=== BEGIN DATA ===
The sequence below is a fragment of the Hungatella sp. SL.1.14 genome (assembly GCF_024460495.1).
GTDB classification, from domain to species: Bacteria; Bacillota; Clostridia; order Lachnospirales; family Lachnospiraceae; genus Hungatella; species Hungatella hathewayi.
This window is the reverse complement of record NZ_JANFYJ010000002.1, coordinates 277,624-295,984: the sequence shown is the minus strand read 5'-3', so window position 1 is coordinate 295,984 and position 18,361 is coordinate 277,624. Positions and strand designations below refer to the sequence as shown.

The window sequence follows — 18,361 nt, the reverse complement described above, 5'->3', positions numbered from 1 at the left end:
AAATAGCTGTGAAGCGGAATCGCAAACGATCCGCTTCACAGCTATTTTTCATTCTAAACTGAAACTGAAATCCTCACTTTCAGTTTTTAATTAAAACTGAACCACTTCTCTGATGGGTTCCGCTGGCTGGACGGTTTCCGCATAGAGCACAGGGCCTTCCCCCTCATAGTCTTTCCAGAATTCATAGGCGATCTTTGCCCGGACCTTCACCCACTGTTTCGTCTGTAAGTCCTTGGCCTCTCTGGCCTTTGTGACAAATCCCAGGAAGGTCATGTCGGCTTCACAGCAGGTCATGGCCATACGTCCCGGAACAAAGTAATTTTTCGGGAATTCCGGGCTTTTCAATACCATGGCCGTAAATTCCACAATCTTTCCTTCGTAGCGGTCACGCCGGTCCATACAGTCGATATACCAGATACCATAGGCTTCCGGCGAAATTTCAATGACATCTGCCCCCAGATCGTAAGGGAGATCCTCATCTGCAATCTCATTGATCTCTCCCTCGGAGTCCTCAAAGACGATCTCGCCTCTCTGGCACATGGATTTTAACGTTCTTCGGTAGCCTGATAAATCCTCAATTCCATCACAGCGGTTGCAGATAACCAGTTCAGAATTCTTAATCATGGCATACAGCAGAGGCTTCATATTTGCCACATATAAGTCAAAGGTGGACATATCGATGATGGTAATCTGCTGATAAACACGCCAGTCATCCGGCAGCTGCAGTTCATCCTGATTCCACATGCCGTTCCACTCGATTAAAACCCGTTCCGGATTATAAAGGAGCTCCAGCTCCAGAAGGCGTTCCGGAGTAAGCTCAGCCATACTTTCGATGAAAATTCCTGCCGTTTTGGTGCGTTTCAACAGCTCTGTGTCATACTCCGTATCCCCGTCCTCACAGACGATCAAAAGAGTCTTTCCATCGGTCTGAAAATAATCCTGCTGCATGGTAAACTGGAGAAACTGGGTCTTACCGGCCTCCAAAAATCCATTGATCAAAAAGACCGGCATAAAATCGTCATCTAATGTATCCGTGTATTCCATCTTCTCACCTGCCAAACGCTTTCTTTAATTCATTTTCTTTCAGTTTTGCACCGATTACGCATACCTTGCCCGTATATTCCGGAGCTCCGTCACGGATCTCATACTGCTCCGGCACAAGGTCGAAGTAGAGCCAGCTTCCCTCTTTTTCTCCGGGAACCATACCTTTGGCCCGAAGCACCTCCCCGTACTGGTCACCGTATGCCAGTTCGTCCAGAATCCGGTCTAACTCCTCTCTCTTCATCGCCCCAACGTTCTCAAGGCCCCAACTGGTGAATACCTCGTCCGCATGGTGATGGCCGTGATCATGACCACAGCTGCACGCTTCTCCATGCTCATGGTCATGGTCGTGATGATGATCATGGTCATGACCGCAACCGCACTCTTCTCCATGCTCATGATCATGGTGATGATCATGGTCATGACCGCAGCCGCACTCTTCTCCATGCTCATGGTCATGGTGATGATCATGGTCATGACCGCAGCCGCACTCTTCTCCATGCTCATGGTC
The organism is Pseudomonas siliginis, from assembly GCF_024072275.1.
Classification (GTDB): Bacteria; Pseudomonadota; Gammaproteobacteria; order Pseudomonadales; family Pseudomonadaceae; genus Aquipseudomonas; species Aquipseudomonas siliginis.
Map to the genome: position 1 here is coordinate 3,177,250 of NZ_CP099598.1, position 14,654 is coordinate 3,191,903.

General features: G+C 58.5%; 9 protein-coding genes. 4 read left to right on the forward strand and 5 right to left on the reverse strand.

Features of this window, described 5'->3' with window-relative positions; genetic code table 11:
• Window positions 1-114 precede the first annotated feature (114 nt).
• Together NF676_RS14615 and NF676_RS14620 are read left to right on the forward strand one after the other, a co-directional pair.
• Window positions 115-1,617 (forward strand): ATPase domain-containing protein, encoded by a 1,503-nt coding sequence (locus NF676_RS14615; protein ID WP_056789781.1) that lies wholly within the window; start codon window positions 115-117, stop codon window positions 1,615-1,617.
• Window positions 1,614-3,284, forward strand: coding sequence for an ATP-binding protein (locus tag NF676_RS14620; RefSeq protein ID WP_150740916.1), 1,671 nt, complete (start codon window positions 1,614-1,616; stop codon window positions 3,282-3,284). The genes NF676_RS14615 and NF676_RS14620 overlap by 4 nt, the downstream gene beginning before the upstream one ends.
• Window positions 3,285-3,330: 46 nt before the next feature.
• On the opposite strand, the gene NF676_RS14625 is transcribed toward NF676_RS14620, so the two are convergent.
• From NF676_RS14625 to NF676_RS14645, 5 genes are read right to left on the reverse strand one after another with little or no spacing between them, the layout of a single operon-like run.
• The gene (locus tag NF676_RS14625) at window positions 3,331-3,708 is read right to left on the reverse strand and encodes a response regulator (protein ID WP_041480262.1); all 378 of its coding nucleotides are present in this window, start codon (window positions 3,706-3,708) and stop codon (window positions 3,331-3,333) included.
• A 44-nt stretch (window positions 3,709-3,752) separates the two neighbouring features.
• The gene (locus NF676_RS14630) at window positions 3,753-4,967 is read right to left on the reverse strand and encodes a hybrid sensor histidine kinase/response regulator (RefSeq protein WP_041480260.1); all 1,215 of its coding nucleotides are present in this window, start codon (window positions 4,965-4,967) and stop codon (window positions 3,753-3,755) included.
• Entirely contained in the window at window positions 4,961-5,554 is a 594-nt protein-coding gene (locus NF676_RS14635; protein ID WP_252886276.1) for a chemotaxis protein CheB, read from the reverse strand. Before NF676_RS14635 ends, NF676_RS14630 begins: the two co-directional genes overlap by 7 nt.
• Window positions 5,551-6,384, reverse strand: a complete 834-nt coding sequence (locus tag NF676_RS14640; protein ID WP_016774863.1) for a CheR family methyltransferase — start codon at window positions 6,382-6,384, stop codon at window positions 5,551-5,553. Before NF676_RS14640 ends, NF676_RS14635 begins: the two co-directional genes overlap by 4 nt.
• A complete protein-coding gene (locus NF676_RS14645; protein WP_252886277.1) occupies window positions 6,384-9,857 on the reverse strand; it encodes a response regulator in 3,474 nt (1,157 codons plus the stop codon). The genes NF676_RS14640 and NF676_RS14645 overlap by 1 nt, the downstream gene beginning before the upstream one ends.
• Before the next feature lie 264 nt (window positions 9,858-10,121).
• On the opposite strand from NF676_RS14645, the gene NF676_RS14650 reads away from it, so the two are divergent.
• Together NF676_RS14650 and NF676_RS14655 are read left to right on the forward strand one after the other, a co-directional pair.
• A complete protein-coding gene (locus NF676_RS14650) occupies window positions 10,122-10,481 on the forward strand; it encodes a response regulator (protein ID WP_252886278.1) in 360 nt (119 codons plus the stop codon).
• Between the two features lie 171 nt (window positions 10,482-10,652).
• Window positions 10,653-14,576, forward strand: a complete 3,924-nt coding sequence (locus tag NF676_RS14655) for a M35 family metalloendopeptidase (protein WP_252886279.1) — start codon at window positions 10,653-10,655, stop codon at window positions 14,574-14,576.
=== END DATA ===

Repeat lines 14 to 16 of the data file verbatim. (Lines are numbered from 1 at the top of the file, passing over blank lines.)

• Window positions 1,614-3,284, forward strand: coding sequence for an ATP-binding protein (locus tag NF676_RS14620; RefSeq protein ID WP_150740916.1), 1,671 nt, complete (start codon window positions 1,614-1,616; stop codon window positions 3,282-3,284). The genes NF676_RS14615 and NF676_RS14620 overlap by 4 nt, the downstream gene beginning before the upstream one ends.
• Window positions 3,285-3,330: 46 nt before the next feature.
• On the opposite strand, the gene NF676_RS14625 is transcribed toward NF676_RS14620, so the two are convergent.